On "The Paper Chase"

By: Christine DiCrocco This is the second time I’ve seen “The Paper Chase.”  The first time was during first semester of my 1L year.  Upon someone’s insistence, I rented the movie and watched, horrified, as Hart gets ripped to shreds by that evil, evil man, Kingsfield, whose infamous line, “Mister Hart, here is a dime. Take it, call your mother, and tell her there is serious doubt about you ever becoming a lawyer”, made me simultaneously cower with fear in front of the tube and seethe with rage at the professor’s audacity.  After the film was over, I was completely terrified to return to school the next day.  I think I may have even cried.  If that was what was in store for me, I had some serious doubts about my choice to go to law school. When the opportunity presented itself to watch the movie for a second time,


The Importance of Truth

By: Kate Moore From a moral justice perspective, we are aware that the truth is what matters.   Acknowledgment of the story, truth seeking and story telling are the tenets of a morally just legal system.  The Accused, a film starring Jodie Foster clearly exemplifies this theme.  In The Accused, Sara Tobias (Jodie Foster) is gang-raped and learns that her perpetrators enter into a plea bargain with the prosecutor.  The men plead guilty to reckless endangerment instead of rape, and Sara is enraged.  Justice, more specifically, moral justice has not been served.  Sara had wanted to go into court and tell her story.  She had wanted to look her perpetrators in the eye and run the risk of losing at trial, rather than having the defendants plead guilty to a lesser crime; something that they actually did not do.  The legal system, however, does not provide a real opportunity for victims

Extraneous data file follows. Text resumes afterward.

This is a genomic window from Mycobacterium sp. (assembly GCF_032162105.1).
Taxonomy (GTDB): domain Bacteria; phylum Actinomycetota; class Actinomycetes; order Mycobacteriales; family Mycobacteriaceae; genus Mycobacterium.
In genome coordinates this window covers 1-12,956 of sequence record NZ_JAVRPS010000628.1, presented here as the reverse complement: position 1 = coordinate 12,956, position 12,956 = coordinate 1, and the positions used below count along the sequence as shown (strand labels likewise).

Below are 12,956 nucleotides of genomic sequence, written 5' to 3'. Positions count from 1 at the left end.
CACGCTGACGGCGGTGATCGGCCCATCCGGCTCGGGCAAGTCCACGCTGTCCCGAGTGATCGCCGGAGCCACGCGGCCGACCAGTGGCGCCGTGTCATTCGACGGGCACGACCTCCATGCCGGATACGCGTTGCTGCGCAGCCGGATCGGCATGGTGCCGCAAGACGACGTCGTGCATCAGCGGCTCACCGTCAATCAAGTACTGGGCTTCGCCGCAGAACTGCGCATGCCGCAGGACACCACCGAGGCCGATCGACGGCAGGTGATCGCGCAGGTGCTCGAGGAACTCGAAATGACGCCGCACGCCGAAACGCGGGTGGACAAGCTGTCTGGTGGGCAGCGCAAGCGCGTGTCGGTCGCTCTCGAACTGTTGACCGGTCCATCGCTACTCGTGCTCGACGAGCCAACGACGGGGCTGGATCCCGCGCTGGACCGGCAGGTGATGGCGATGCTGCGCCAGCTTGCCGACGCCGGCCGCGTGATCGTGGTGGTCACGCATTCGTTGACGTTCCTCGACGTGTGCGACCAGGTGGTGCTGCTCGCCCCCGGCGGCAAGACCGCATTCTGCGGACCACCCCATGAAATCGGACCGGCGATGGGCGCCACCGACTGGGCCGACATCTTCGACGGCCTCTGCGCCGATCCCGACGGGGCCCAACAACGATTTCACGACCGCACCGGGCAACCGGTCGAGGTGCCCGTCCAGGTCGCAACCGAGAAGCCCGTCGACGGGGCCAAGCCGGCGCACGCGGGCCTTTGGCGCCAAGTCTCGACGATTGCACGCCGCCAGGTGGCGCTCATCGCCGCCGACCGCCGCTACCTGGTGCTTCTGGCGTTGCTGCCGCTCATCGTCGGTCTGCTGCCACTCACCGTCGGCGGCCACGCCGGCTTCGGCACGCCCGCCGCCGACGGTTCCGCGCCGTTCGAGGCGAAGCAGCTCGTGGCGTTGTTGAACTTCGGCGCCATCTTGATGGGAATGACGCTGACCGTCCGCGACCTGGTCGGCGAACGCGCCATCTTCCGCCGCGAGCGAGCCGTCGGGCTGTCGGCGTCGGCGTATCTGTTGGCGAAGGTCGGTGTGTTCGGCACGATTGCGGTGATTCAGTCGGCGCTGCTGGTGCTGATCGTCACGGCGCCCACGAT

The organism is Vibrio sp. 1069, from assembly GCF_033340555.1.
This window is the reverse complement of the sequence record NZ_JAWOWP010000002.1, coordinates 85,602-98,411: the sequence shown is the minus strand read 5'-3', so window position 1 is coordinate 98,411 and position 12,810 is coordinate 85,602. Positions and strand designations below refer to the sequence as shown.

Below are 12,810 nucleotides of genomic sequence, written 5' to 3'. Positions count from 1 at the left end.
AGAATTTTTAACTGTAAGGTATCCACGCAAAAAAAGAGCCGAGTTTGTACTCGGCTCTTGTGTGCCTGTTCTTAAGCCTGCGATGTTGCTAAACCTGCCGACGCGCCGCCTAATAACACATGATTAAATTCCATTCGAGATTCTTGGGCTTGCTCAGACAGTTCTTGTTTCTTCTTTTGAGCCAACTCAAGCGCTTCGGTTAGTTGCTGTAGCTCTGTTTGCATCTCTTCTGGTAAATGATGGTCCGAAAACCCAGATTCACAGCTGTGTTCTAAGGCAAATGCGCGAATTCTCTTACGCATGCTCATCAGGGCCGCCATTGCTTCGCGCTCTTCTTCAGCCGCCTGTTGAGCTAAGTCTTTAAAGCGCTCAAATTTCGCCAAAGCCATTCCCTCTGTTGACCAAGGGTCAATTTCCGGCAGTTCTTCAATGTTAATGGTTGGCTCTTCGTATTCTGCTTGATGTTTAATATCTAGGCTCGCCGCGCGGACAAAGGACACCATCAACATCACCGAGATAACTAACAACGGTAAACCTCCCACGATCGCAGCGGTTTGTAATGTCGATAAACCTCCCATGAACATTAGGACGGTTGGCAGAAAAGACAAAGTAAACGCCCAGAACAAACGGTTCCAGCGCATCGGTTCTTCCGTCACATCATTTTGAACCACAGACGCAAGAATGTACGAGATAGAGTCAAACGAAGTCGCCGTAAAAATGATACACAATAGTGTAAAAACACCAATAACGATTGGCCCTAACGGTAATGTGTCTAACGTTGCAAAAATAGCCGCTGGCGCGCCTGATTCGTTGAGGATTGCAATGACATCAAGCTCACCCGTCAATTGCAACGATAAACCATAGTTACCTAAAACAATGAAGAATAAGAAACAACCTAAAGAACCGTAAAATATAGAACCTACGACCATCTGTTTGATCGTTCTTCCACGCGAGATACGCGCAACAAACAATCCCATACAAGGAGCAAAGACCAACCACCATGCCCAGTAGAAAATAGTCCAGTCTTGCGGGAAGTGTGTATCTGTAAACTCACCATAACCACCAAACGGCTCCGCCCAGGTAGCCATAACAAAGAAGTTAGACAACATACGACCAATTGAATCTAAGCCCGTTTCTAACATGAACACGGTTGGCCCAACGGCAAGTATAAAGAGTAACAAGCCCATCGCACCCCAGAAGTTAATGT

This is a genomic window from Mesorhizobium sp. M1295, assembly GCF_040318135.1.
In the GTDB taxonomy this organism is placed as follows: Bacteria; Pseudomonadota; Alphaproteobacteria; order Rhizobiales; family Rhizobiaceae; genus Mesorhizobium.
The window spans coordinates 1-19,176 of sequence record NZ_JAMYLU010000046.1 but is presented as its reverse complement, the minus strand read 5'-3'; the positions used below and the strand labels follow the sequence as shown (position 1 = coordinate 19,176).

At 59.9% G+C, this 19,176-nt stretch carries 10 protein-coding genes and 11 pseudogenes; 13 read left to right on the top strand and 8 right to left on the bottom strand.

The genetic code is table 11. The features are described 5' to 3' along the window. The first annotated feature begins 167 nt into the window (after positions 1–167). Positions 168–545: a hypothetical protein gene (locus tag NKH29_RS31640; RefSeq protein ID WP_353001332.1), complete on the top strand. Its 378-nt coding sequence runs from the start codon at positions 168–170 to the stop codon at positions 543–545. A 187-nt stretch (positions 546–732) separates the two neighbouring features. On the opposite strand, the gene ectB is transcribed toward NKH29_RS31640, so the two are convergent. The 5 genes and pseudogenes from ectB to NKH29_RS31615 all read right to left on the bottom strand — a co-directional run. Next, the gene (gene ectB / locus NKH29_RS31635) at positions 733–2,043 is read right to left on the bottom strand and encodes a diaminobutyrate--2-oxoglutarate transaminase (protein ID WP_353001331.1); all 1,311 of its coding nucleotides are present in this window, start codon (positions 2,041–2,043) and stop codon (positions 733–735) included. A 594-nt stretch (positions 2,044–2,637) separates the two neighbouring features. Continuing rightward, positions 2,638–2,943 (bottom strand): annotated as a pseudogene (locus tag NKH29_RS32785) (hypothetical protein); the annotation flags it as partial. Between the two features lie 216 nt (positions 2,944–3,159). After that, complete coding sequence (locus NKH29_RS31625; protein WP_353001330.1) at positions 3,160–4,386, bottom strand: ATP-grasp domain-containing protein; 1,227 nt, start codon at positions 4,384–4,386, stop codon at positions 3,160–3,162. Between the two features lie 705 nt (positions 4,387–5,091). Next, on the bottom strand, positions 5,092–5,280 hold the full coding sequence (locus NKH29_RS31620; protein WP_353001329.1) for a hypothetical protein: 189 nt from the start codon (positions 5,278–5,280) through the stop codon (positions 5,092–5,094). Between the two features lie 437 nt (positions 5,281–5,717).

If It Walks Like Homicide and Talks Like Homicide, Then It's Probably Computer Fraud

By: Leonard Winters In line with our class discussion concerning the opinion in Osterlind v. Hill, I came across a case on the New York Times website (“http://www.nytimes.com/2008/11/20/us/20myspace.html”) that appears to further illustrate a disconnect between the legal system and conceptions of moral justice. Today, the prosecution and defense presented their respective opening arguments in the trial of Lori Drew.  Ms. Drew, a middle-aged woman, is accused of creating a fictitious MySpace account of a teenage boy and using that fake account to “taunt a 13-year-old girl,” ultimately driving that girl to commit suicide. In 2006, 13 year-old Megan Meier began some sort of online relationship through MySpace with “Josh Evans,” the account that Drew created.  After several weeks of chatting, Megan began receiving nasty messages from “Josh Evans” over MySpace, included one where “Josh” told Megan that “‘the world would be a better place’ without her.”  As a result


"We Didn't Do Anything."